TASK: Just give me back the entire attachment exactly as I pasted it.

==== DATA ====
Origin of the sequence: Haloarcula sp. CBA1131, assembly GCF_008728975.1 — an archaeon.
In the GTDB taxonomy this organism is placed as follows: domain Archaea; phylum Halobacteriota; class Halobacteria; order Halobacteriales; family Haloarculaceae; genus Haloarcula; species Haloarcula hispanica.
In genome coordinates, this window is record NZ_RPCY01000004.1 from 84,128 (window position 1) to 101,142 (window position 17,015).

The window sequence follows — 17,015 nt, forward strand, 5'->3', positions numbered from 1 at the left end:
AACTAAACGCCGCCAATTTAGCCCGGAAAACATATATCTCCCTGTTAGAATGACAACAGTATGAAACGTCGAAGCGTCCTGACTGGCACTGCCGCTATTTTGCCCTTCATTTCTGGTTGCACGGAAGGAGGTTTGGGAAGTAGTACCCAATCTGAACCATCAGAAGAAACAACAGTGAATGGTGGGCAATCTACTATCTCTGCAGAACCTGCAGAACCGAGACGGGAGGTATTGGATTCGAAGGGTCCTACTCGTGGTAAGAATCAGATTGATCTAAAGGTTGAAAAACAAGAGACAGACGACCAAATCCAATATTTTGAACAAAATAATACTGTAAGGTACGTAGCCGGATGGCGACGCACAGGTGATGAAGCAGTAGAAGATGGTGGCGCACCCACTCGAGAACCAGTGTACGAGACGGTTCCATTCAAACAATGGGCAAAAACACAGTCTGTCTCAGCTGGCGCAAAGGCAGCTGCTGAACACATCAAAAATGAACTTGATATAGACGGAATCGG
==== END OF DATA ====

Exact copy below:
Origin of the sequence: Haloarcula sp. CBA1131, assembly GCF_008728975.1 — an archaeon.
In the GTDB taxonomy this organism is placed as follows: domain Archaea; phylum Halobacteriota; class Halobacteria; order Halobacteriales; family Haloarculaceae; genus Haloarcula; species Haloarcula hispanica.
In genome coordinates, this window is record NZ_RPCY01000004.1 from 84,128 (window position 1) to 101,142 (window position 17,015).

The window sequence follows — 17,015 nt, forward strand, 5'->3', positions numbered from 1 at the left end:
AACTAAACGCCGCCAATTTAGCCCGGAAAACATATATCTCCCTGTTAGAATGACAACAGTATGAAACGTCGAAGCGTCCTGACTGGCACTGCCGCTATTTTGCCCTTCATTTCTGGTTGCACGGAAGGAGGTTTGGGAAGTAGTACCCAATCTGAACCATCAGAAGAAACAACAGTGAATGGTGGGCAATCTACTATCTCTGCAGAACCTGCAGAACCGAGACGGGAGGTATTGGATTCGAAGGGTCCTACTCGTGGTAAGAATCAGATTGATCTAAAGGTTGAAAAACAAGAGACAGACGACCAAATCCAATATTTTGAACAAAATAATACTGTAAGGTACGTAGCCGGATGGCGACGCACAGGTGATGAAGCAGTAGAAGATGGTGGCGCACCCACTCGAGAACCAGTGTACGAGACGGTTCCATTCAAACAATGGGCAAAAACACAGTCTGTCTCAGCTGGCGCAAAGGCAGCTGCTGAACACATCAAAAATGAACTTGATATAGACGGAATCGG